contact forming means for transferring electrical currents, said contact forming means composed of a non-metallic, conductive flexible material, said contact forming means adapted to be retained on said patient, and said contact forming means having the shape and characteristics of a suction cup with a button member on the outside thereof; and

electrical connecting means for connecting said contact forming means to said medical apparatus, said electrical connecting means having a portion thereof in the shape of a circular ring adapted to be retained by said button member of said contact forming means.

2. A skin electrode device for connecting a patient to medical apparatus, comprising:

contact forming means for establishing a vacuum retention connection on said patient and for transferring electrical currents, said contact forming means composed of a resilient nonmetallic, conductive flexible polyvinyl chloride base material, said contact forming means having a transfer portion juxtapositional to said vacuum retention connection; and

electrical connecting means for connecting said contact forming means to said medical apparatus, said electrical connecting means including retaining means attached to said transfer portion of said contact forming means for ensuring an electrical path between said contact forming means and said medical apparatus.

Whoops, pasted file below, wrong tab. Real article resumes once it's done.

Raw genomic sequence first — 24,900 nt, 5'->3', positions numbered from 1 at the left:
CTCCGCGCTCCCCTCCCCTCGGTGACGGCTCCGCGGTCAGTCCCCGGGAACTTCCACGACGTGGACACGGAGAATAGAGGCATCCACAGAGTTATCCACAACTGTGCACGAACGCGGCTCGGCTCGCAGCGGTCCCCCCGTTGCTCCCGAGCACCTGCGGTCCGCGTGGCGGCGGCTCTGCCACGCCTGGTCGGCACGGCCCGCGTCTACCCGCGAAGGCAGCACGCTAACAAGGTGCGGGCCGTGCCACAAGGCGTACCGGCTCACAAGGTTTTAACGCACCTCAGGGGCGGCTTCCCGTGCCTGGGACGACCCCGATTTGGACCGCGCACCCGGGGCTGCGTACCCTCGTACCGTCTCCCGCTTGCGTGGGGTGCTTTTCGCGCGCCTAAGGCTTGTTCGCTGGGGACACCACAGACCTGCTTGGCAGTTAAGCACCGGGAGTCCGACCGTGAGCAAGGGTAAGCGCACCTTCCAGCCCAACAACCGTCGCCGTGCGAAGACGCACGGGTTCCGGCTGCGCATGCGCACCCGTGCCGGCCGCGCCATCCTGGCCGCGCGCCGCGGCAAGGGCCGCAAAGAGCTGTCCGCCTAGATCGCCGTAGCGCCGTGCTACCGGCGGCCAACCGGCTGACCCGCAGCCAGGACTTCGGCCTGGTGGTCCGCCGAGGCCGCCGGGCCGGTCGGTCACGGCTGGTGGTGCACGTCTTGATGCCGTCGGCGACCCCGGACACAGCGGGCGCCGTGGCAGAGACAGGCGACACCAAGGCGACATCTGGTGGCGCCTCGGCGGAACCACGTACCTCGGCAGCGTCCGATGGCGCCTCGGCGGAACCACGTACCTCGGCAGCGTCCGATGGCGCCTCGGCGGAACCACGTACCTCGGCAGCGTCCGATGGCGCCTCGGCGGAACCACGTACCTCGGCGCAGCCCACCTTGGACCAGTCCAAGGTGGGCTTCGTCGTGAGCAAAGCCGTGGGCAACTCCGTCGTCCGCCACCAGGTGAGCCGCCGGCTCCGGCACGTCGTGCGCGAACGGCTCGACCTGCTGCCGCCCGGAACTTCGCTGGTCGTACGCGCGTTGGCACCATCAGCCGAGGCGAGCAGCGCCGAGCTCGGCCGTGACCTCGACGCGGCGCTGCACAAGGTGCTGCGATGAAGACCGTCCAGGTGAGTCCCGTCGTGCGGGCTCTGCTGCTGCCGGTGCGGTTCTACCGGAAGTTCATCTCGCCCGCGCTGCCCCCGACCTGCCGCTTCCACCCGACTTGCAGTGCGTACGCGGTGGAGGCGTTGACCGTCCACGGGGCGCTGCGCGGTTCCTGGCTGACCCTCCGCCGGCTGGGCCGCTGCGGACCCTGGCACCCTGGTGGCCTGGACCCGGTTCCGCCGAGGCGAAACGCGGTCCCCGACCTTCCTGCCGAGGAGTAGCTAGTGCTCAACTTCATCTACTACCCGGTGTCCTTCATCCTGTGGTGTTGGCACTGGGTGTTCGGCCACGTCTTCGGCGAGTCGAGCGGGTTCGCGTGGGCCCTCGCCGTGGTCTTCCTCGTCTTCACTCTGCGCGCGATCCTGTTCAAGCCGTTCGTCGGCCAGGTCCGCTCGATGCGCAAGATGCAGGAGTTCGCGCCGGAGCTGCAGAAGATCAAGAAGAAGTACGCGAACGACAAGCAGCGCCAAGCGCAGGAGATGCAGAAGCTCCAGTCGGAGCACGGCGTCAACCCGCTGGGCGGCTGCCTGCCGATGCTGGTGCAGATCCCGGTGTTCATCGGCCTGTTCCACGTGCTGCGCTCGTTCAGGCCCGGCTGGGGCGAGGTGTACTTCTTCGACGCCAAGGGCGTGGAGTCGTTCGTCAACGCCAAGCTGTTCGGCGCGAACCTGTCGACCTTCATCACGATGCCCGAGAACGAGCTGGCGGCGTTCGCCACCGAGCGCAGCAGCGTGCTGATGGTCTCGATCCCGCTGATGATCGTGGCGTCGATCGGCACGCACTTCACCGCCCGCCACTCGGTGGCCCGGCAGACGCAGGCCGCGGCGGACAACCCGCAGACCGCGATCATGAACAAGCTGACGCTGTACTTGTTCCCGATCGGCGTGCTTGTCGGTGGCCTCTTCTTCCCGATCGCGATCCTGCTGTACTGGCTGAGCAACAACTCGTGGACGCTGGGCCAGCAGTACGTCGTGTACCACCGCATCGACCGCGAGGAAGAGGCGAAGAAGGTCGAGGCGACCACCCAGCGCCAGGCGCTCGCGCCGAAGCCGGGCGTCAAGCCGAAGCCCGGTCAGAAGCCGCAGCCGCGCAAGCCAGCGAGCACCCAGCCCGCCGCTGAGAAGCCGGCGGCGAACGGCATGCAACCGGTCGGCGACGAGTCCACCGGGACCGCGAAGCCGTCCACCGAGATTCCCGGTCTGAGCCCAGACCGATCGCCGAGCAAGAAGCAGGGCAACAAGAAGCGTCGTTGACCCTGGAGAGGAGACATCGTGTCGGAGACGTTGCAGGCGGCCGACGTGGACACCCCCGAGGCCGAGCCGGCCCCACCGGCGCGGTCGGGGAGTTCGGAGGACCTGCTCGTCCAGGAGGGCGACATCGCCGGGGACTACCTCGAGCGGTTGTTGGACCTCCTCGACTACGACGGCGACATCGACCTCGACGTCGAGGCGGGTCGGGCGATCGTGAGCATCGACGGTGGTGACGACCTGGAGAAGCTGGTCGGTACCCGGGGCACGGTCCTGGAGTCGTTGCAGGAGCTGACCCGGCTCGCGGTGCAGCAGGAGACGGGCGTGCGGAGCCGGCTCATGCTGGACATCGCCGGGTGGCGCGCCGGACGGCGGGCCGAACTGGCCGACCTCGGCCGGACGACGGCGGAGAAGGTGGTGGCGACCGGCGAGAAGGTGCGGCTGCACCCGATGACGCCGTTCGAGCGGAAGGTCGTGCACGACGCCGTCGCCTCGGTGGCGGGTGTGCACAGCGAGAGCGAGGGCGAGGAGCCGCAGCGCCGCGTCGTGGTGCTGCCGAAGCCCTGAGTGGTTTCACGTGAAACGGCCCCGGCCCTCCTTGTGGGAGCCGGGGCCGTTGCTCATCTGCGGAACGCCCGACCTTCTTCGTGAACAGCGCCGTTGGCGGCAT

References Cited UNITED STATES PATENTS 1 WILLIAM E. KAMM, Primary Examiner U.S. Cl. X.R. 128418

Patent Citations
Cited PatentFiling datePublication dateApplicantTitle
US2660175 *Aug 10, 1951Nov 24, 1953Grosz Frank AElectrocardiograph electrode
US2842136 *Nov 26, 1956Jul 8, 1958Relaxacizor IncMeans for toning muscles and connective tissues
Referenced by
Citing PatentFiling datePublication dateApplicantTitle
US3566860 *Dec 20, 1968Mar 2, 1971United Aircraft CorpCarbon-impregnated body electrode
US3792700 *Mar 1, 1972Feb 19, 1974Survival TechnologyApparatus and method of monitoring the electrical activity of the heart of a human with armpit located electrodes
US3826246 *Mar 7, 1973Jul 30, 1974Esb IncApparatus for sensing physiological potentials
US3976055 *Nov 27, 1974Aug 24, 1976Ndm CorporationElectrode and conductor therefor
US4175551 *Nov 11, 1977Nov 27, 1979Electromed IncorporatedElectrical massage device
US4191950 *Jun 28, 1978Mar 4, 1980Levin Anne FAnti-bed-wetting device
US4198991 *May 17, 1978Apr 22, 1980Cordis CorporationCardiac pacer lead
US4469105 *Jun 18, 1981Sep 4, 1984Clinton MeyeringMedical electrode apparatus and kit of components therefor
US4646747 *Oct 26, 1984Mar 3, 1987Astra-Tech AktiebolagElectrode for electrocardiographic examinations
US4698057 *Jun 9, 1986Oct 6, 1987Joishy Suresh KBuilt in assembly for stabilizing and securing intravascular needle or catheter like device
US4736749 *Apr 4, 1986Apr 12, 1988Astra-Tech AktiebolagHolder for medical use fixed by vacuum
US5345935 *Apr 19, 1991Sep 13, 1994Egnell Ameda LimitedNon-invasive medical probe provided with suction cup
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US8460223Mar 13, 2007Jun 11, 2013Hill-Rom Services Pte. Ltd.High frequency chest wall oscillation system
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Classifications
U.S. Classification600/384, 600/387, 600/390
International ClassificationA61B5/0408
Cooperative ClassificationA61B5/04082
European ClassificationA61B5/0408B